The RISQS team monitor major and minor non-conformance trends within the railway industry supply chain every period. This provides valuable insights and intelligence where non-conformance arises, and the remedial action required by the supply chain to improve safety performance. 

This insight has revealed three major non-conformance issues that regularly lead to suppliers failing their CORE module audit. These are as follows:

First Major Non-Conformance: In section 8 - Monitoring

The most common major non-conformance within the CORE module is currently 8:0 – monitoring.

The data we’ve collated from auditor reports demonstrates that within module 8:0 – monitoring, railway industry suppliers are failing to effectively monitor their safety performance according to the requirements specified within the module.

The key trend is a failure to close-out minor non-conformance from previous audits, hence leading to a major non-conformance.

In other words, businesses are recognising there is a minor non-conformance, but corrective action has not been implemented to fix the issues logged in a previous audit.

Second Major Non-Conformance: 2:2 - Management of Legal and Other Requirements

The second major CORE non-conformance covers module 2:2 – Management of Legal and Other Requirements.

This module refers to how organisations access legislation (including but not limited to safety, health and environmental, GDPR etc) and standards applicable to the rail sector appropriate to the scope of services provided.

We found that during the audit businesses are failing to provide evidence that key pieces of legislation have been documented within their normative documents log. Additionally, there may be a failure to demonstrate a documented process to manage applicable standards (including Network Rail and other railway industry standards).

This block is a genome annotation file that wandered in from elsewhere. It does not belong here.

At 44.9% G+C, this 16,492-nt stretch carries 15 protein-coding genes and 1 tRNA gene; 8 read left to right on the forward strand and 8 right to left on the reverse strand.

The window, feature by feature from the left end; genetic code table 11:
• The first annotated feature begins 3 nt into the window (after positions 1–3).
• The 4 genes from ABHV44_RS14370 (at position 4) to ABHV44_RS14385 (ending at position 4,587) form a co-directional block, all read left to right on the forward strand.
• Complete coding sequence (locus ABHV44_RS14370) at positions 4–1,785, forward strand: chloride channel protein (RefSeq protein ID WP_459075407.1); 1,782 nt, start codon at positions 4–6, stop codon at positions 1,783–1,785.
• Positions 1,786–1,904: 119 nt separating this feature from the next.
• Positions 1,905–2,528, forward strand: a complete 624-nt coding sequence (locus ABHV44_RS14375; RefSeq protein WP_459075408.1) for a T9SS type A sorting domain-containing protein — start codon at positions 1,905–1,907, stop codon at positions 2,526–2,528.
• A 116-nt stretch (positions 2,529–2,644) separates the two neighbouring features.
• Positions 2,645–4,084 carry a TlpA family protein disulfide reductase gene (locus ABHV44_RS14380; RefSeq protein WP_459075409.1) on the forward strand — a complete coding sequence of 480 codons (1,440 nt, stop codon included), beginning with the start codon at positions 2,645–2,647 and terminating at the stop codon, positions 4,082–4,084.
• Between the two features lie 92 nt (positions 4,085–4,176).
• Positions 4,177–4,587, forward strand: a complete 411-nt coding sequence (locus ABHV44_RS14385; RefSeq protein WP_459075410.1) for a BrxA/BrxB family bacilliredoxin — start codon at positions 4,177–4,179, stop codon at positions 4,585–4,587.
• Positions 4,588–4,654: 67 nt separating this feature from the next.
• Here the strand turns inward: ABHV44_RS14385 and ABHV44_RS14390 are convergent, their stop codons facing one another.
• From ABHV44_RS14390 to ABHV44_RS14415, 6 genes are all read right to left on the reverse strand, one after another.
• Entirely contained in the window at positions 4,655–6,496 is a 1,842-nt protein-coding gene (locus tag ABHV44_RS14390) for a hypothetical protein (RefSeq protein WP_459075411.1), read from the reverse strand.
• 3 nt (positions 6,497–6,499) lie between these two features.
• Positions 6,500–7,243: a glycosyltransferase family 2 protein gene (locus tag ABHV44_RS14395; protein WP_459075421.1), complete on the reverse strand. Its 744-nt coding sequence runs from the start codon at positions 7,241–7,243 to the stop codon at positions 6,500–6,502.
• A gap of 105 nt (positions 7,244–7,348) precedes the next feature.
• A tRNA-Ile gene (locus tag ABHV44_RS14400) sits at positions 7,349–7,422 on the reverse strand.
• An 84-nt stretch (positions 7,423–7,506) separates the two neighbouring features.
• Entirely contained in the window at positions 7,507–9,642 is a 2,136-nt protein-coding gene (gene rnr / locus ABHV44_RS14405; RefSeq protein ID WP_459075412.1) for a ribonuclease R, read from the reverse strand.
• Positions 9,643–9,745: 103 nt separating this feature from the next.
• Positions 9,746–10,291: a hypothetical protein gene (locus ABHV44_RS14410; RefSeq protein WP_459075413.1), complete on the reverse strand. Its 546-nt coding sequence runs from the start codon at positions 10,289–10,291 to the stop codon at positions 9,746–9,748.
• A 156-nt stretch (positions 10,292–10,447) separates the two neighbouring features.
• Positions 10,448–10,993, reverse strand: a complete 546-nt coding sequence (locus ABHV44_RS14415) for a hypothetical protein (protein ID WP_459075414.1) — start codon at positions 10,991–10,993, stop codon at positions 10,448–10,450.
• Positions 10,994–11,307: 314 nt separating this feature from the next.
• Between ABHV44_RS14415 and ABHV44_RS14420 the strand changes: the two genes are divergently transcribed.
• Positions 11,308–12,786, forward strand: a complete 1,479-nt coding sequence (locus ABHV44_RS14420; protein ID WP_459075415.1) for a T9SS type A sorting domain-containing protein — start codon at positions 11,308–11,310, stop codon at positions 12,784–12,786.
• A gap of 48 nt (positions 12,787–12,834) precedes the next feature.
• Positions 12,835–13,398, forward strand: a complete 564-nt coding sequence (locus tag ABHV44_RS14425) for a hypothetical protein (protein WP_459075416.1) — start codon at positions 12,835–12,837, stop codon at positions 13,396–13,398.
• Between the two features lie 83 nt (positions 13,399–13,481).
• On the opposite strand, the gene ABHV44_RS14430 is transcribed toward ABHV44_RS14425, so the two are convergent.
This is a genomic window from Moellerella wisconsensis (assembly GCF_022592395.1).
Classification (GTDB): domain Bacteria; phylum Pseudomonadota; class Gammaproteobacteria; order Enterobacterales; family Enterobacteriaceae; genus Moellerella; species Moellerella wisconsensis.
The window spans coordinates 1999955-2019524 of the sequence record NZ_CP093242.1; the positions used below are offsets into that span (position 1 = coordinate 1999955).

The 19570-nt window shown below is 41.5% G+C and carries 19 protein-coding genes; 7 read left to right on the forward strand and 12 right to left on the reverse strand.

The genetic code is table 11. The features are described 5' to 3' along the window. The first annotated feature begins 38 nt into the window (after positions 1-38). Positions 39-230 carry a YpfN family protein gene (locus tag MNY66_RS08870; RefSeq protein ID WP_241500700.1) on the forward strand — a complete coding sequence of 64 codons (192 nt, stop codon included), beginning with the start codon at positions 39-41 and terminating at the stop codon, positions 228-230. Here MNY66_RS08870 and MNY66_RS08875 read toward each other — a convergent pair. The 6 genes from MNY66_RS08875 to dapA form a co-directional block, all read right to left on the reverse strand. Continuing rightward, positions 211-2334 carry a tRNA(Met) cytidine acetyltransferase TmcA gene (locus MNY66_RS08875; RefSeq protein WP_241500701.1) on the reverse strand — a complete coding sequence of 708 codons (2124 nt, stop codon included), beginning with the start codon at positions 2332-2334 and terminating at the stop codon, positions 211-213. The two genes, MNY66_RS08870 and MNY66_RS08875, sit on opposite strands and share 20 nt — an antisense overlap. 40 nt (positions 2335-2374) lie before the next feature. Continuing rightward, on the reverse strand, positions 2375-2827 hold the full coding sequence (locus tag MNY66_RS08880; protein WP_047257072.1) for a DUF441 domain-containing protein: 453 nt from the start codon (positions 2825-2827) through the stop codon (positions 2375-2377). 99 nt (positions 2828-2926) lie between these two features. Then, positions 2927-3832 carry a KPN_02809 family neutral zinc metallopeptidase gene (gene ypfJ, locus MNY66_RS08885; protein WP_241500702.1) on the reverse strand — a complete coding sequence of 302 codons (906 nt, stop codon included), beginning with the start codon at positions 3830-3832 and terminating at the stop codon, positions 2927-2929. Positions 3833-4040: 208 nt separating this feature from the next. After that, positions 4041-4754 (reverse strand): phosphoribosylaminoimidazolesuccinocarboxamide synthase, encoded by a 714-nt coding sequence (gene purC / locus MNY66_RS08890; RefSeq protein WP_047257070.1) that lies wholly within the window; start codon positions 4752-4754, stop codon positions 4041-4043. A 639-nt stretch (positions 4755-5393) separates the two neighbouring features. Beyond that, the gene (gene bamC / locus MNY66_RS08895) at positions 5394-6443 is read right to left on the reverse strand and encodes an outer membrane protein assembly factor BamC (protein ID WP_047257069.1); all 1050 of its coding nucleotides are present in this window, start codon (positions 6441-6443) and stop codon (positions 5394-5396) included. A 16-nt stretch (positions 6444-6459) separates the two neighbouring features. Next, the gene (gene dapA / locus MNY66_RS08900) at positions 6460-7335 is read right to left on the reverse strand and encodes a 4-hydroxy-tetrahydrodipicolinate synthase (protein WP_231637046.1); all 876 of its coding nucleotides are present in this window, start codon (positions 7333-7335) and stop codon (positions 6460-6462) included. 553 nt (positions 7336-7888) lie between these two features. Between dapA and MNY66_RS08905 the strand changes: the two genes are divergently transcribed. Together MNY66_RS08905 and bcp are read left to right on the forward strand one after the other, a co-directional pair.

Therefore, auditor reports are identifying businesses are at risk of practices which may not be compliant of critical legislation or safety standards revision that have come into force. 

Third Major Non-Conformance: 7.3 - Alcohol and Drugs

The third major non-conformance within the CORE module is 7.3 – Alcohol and Drugs.

This module requires railway industry suppliers to demonstrate that they perform unannounced 5% drugs and alcohol (D&A) test on their in-scope employees during a specified period. 

Businesses are failing to comply with this module because they are unable to provide evidence during the audit that the minimum 5% random testing level has been achieved. 

The updated Network Rail Drugs and Alcohol standard (NR/L2/OHS/00120), published on 3 September 2022, will see the random testing level increase from 5% to 20% of all in scope employees and sub-contractors each year. 

The standard will also see the drugs Ketamine and Tramadol added to the substance testing panel, while Propoxyphene has been removed. For more information please visit Network Rail’s dedicated web page

You can read about the work RISQS have been conducting in this area via this blog post - 'How RISQS helps suppliers to be at the forefront of new health and safety techniques in practical ways'. 

When auditing against this new standard, we look to validate that there are processes in place to achieve 20% of employees within the period, and that these can then be verified at a subsequent audit. Entities that can demonstrate sufficient competence, capacity, and capability to deliver 20%—and are already on a trajectory to do so—will achieve a positive outcome. 

What To Do Next? 

Any supplier that has a major non-conformance is provided with a specified period to demonstrate compliance by revising or changing their processes. A re-audit is then scheduled within a 12-week period to ensure the processes have been embedded within the business. 

There are some exceptions outlined in Scheme Rules 4.14.5. The following* are exempt from the 12-week re-audit requirement due to frequency of the requirement: 

  • Random D&A not undertaken 
  • No contract for cause in place 
  • No contract for HSE advice in place 
  • Policies reviewed 

*in the above instances businesses will be informed of the next steps. 

Audits are delivered for the purpose of creating a safer railway working environment for everyone. It’s in the interests of the entire railway supply chain for an audit to be examined in-depth and action taken to close off minor non-conformance in the first instance, before ensuring the business working practice conforms to the CORE module requirements. 

The team have noticed a ‘rapid climber’ being Safe Work Planning. We are looking into what is happening, initial insights are around the content of packs not covering the actual works and being far too generic in scope. 

The RISQS team are busy analysing non-conformance trends that exist across the supplier chain. Further updates will be provided in due course.